Hikes and Walks in the Green Mountains of Vermont
Take in spectacular views on a hike or walk
Spring in Vermont — there's nothing like it. What better way to experience the breathtaking beauty of the Green Mountains and rolling hills and their unfurling shades of green than to explore our unique corner of Vermont? Cresting at 2,162 feet is spectacular Smugglers' Notch Pass, notorious during Prohibition as a smuggling route from Canada. As part of the Mount Mansfield State Forest, home to some of Vermont's most majestic peaks, this untouched stretch of nature entices your exploring spirit. Discover ancient caverns, traverse well-explored trails, and simply breathe in its unbelievable beauty and spectacular scenery. Route 108 through the Notch generally opens to vehicular traffic in early May; until then the roadbed is open to recreational use.
Please note that Memorial Day weekend is the traditional opening of the spring hiking season in Vermont, allowing trails time to dry out from Winter snows. The Green Mountain Club advises, "Higher elevation soils take longer to dry out, and their higher content of organic material slows the drying process. A trail may be dry at the trailhead, but it will get muddy if you climb very high this time of year. Trails at lower elevations, dirt roads, and recreation paths provide excellent opportunities for early spring walking."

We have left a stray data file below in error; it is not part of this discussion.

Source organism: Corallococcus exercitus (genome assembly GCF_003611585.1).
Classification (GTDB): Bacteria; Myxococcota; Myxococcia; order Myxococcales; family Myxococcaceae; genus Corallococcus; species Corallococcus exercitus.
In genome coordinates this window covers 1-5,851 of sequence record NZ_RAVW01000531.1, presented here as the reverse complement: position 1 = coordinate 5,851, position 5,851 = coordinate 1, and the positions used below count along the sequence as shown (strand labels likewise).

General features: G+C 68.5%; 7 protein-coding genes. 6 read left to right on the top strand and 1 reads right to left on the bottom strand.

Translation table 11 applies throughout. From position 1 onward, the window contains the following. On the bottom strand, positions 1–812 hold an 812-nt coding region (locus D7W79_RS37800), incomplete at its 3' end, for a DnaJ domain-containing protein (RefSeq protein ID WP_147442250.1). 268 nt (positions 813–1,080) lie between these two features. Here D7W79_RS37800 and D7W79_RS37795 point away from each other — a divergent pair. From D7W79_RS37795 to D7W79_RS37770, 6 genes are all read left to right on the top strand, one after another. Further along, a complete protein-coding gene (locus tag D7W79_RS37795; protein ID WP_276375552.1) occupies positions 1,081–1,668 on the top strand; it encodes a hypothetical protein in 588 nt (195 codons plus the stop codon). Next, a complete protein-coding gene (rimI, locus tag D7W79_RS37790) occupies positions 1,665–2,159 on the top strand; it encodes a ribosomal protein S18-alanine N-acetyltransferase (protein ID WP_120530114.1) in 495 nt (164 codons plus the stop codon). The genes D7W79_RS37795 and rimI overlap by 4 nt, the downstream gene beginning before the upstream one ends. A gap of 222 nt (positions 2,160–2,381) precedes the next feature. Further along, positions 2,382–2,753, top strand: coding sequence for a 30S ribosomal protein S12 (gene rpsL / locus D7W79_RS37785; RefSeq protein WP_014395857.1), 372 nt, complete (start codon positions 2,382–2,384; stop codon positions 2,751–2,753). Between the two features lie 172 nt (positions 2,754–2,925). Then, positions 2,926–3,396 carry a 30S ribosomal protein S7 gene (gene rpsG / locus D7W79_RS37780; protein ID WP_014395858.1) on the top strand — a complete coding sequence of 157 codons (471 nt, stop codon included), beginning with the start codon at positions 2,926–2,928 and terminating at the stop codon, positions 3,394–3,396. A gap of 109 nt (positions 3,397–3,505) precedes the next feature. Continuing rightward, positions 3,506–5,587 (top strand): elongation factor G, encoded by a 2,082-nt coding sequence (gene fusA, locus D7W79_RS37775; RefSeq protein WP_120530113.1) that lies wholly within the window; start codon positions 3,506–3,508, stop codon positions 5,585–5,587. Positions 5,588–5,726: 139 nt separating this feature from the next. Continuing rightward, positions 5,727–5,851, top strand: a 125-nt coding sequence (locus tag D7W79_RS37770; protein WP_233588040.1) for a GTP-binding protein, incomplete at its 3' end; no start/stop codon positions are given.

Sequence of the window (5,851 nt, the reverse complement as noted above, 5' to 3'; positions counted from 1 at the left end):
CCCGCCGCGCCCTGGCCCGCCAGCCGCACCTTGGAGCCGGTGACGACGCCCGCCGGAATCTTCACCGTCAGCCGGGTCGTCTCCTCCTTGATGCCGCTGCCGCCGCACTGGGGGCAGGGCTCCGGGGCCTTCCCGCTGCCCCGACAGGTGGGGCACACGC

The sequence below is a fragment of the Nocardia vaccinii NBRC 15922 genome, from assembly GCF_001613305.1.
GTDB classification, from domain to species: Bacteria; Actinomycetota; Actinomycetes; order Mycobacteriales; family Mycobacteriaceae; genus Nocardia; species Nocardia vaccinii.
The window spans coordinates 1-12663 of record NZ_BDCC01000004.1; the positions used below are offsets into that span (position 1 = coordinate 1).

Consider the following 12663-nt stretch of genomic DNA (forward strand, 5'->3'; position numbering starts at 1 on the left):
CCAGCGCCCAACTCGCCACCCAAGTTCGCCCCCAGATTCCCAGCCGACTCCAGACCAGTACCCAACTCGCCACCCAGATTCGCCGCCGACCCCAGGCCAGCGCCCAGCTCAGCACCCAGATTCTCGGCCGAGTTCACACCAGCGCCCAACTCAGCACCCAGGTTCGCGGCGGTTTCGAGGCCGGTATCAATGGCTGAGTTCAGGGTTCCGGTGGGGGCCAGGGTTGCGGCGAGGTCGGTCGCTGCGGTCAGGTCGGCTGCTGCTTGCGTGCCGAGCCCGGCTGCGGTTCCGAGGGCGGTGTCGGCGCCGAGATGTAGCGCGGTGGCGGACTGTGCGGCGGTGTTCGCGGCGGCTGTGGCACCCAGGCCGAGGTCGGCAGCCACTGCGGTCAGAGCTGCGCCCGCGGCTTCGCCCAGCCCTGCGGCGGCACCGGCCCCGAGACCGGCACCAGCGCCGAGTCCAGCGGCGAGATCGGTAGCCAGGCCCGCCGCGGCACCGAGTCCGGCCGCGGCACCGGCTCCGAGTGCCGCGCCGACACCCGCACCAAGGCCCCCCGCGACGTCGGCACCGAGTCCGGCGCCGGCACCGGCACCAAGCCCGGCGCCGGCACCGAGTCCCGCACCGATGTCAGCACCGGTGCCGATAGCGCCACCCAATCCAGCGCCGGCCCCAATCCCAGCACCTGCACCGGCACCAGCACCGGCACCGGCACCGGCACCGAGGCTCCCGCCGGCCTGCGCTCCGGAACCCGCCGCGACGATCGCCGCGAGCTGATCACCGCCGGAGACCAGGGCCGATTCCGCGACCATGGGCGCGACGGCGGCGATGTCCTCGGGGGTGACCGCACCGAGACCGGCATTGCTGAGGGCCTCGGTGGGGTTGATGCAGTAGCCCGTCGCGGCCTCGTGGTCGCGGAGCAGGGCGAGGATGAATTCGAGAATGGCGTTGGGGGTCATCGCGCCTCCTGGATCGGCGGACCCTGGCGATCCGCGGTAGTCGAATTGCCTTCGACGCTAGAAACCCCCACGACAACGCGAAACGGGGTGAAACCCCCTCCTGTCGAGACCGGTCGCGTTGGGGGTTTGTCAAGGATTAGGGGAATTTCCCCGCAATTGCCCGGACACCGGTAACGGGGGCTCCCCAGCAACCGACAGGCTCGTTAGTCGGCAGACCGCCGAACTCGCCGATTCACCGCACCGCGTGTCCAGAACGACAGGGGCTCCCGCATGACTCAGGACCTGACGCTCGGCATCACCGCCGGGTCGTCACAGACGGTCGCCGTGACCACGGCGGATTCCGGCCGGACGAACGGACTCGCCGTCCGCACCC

Feel free to explore on your own — we'll provide you with maps and directions for self-guided outings. Whether you choose a walk on one of our easier nature trails or a more vigorous, all-day hiking adventure, you're sure to find the perfect level of activity for yourself and your family. Many nearby trails include portions of the Long Trail, Vermont's 273 miles long border-to-border hiking trail.
Hiking is a great way to blend overall fitness with the exhilarating discovery of Vermont's finest features — wildlife, wildflowers and scenery that will stop you in your tracks.
Vermont Maple Guided Walk
Thursday, 10:00 am.
Learn to identify the different types of Maple Trees and about maple sugaring — a time honored Vermont tradition.